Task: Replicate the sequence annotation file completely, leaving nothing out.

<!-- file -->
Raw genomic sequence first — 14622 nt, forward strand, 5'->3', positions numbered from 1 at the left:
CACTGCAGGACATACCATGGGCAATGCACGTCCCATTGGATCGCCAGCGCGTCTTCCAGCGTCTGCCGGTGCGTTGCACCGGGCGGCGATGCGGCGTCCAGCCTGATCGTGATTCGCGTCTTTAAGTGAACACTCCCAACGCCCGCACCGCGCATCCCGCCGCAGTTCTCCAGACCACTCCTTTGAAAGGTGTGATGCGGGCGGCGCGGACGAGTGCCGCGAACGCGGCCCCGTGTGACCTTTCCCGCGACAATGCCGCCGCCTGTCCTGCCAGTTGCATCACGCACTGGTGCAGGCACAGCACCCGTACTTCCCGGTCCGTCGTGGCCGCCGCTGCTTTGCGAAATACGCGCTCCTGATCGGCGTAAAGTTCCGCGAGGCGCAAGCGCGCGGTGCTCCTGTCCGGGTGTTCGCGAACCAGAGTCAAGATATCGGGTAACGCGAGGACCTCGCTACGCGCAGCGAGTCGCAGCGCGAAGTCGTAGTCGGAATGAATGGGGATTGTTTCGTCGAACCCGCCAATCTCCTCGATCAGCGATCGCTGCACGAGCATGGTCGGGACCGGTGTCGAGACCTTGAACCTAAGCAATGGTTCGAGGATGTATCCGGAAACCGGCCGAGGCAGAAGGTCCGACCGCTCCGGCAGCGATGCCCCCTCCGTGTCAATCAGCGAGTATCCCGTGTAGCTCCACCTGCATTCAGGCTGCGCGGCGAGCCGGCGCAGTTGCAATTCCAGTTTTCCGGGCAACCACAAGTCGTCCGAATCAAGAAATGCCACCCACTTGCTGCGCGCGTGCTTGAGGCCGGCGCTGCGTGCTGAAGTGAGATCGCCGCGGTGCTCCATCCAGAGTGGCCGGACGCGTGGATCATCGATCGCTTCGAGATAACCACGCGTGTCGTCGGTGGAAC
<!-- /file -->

Raw genomic sequence first — 14622 nt, forward strand, 5'->3', positions numbered from 1 at the left:
CACTGCAGGACATACCATGGGCAATGCACGTCCCATTGGATCGCCAGCGCGTCTTCCAGCGTCTGCCGGTGCGTTGCACCGGGCGGCGATGCGGCGTCCAGCCTGATCGTGATTCGCGTCTTTAAGTGAACACTCCCAACGCCCGCACCGCGCATCCCGCCGCAGTTCTCCAGACCACTCCTTTGAAAGGTGTGATGCGGGCGGCGCGGACGAGTGCCGCGAACGCGGCCCCGTGTGACCTTTCCCGCGACAATGCCGCCGCCTGTCCTGCCAGTTGCATCACGCACTGGTGCAGGCACAGCACCCGTACTTCCCGGTCCGTCGTGGCCGCCGCTGCTTTGCGAAATACGCGCTCCTGATCGGCGTAAAGTTCCGCGAGGCGCAAGCGCGCGGTGCTCCTGTCCGGGTGTTCGCGAACCAGAGTCAAGATATCGGGTAACGCGAGGACCTCGCTACGCGCAGCGAGTCGCAGCGCGAAGTCGTAGTCGGAATGAATGGGGATTGTTTCGTCGAACCCGCCAATCTCCTCGATCAGCGATCGCTGCACGAGCATGGTCGGGACCGGTGTCGAGACCTTGAACCTAAGCAATGGTTCGAGGATGTATCCGGAAACCGGCCGAGGCAGAAGGTCCGACCGCTCCGGCAGCGATGCCCCCTCCGTGTCAATCAGCGAGTATCCCGTGTAGCTCCACCTGCATTCAGGCTGCGCGGCGAGCCGGCGCAGTTGCAATTCCAGTTTTCCGGGCAACCACAAGTCGTCCGAATCAAGAAATGCCACCCACTTGCTGCGCGCGTGCTTGAGGCCGGCGCTGCGTGCTGAAGTGAGATCGCCGCGGTGCTCCATCCAGAGTGGCCGGACGCGTGGATCATCGATCGCTTCGAGATAACCACGCGTGTCGTCGGTGGAAC